Tuesday, September 22, 2009

Why Do Hambugers Taste So Lousy in Other Countries?

I was in Toronto the other day and made the mistake of ordering a hamburger. Man, it was terrible; I could only take a few bites and then let it alone. It had been a year or so since I'd traveled outside of the U.S., and I'd forgotten that you just don't order hamburgers in countries outside of the U.S. There's an amusing subplot dealing with hamburgers in Whit Stillman's film, Barcelona. In it, a couple of Spanish women use the popularity of hamburgers in the U.S. as the exemplar of the bad taste of Americans. The Americans in the movie object, pointing out that hamburgers outside of the U.S. typically taste terrible. The film ends with the Spanish women, now married to the American men, biting into their first real (i.e., American) hamburger, and loving it.

But what I don't understand is this: Why do hamburgers taste so terrible outside of the U.S.? I figure it must be either what they feed cattle in other countries, or perhaps the cut of meat that butchers use to make hamburger in other countries. But whatever the cause, hamburgers taste terrible outside of the U.S. Even when you're just a few miles across the border, like Toronto.

The thing is, I ordered prime rib at another meal (my publisher chose the restaurant, I would have gone for something other than beef in Toronto - I did have some pretty good Indian food while there, so this is not an anti-Toronto thing). The prime rib wasn't bad at all. So why would the prime rib taste just fine, but the hamburger taste so terrible?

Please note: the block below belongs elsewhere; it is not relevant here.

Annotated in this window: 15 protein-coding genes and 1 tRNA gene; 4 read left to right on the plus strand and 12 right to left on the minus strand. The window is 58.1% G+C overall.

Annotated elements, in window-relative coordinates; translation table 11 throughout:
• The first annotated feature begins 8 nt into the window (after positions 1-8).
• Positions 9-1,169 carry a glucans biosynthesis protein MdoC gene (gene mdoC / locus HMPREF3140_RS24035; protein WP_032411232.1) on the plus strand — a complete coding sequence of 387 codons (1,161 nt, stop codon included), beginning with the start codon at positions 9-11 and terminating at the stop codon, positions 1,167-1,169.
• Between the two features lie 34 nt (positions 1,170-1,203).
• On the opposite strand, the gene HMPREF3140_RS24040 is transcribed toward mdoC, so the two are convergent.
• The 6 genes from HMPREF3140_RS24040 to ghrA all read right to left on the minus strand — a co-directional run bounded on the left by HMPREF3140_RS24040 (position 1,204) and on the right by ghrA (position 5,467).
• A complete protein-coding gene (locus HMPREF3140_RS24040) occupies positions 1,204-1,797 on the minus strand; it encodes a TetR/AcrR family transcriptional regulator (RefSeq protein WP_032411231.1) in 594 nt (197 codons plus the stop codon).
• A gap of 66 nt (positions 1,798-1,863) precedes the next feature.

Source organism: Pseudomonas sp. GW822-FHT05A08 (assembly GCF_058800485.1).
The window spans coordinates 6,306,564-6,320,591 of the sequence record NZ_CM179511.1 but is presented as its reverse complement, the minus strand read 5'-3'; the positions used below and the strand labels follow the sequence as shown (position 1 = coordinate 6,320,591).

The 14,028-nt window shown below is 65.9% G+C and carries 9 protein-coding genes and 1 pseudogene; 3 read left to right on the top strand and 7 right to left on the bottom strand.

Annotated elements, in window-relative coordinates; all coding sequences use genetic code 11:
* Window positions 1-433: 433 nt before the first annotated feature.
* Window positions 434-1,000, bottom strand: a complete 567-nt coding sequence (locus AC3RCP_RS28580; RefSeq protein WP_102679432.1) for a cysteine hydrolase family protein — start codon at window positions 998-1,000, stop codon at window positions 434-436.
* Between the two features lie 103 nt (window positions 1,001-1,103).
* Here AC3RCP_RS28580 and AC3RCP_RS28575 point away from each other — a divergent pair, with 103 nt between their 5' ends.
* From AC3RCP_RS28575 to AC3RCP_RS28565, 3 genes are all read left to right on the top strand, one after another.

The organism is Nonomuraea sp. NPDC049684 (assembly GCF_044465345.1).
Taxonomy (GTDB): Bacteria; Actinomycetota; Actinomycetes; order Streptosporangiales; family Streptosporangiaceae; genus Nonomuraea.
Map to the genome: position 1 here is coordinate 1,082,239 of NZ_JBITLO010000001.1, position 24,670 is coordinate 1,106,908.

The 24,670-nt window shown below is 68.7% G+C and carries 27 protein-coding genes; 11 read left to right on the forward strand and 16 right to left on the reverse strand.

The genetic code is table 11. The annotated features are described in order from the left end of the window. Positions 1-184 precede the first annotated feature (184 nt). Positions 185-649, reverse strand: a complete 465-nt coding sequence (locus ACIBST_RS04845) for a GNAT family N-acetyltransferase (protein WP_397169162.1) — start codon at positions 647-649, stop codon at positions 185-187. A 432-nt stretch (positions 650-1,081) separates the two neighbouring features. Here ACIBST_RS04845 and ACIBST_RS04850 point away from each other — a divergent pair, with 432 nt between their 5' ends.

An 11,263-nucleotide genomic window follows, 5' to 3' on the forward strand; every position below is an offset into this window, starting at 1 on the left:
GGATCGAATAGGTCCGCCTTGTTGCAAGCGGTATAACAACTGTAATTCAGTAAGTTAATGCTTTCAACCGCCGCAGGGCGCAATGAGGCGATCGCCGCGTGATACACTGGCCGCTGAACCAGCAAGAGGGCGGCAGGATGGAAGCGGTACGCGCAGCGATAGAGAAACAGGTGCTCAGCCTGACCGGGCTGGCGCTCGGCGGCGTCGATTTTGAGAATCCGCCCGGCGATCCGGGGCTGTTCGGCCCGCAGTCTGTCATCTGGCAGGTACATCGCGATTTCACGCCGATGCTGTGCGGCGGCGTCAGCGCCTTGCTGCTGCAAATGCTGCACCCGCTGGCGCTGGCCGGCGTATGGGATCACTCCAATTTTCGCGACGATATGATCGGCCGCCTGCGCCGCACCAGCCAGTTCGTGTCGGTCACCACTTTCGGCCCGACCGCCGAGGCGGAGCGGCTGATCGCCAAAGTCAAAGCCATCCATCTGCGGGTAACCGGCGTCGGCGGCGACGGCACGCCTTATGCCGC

Go figure.

Thursday, September 17, 2009

What I'm Listening to These Days

Giovanni Pergolesi's, Stabat Mater. Here's the "Quando corpus & Amen."

Just about anything by The Angelics. Here's "When my savior calls me home," and here's "Touch me Lord Jesus."

Saturday, September 12, 2009

Deuteronomy 30.4 w/ Matthew 24.31

Deuteronmy 30 discusses that God will restore Israel from the Exile that would come as judgment as outlined in Deuteronomy 28.

The margin note in the New American Standard provides this literal rendition of Dt 30.4: "If your outcasts are at the end of heaven, from there the LORD your God will gather you, and from there he will bring you back." (The NAS text translates "heaven" as "earth." The NIV comes a little closer with "land under heaven." The KJV, ESV, American Standard & etc. all get it right with "heaven.")

This brings to mind Mt 24.31: "And he will send forth his angels with a great trumpet and they will gather together his elect from the four winds, from one end of the heaven to the other."

Jesus tells of Israel's judgment in Mt 24 (continuing his discussion from the end of Mt 23). But the OT pattern is judgment followed by repentance and then restoration. So it is here, as Israel "sees" the ascended Lord (as Jesus said they would, in his defense before the Sanhedrin, Mt 26.64), mourns (24.30, Rev 1.7), and then is restored in 24.31.

Friday, September 11, 2009

A Song is Worth a Thousand Commentaries

Who would set these three verses as the key to understanding John's Revelation?

Rev 19.6 "And I heard as it were the voice of a great multitude, and as the voice of many waters, and as the voice of mighty thunderings, saying, 'Alleluia: for the Lord God omnipotent reigneth.'”

Rev 11.15 "And the seventh angel sounded; and there were great voices in heaven, saying, 'The kingdoms of this world are become the kingdom of our Lord, and of his Christ; and he shall reign for ever and ever.'”

Rev 19.16 "And he hath on his vesture and on his thigh a name written, 'King of Kings, and Lord of Lords.'"

The answer is here.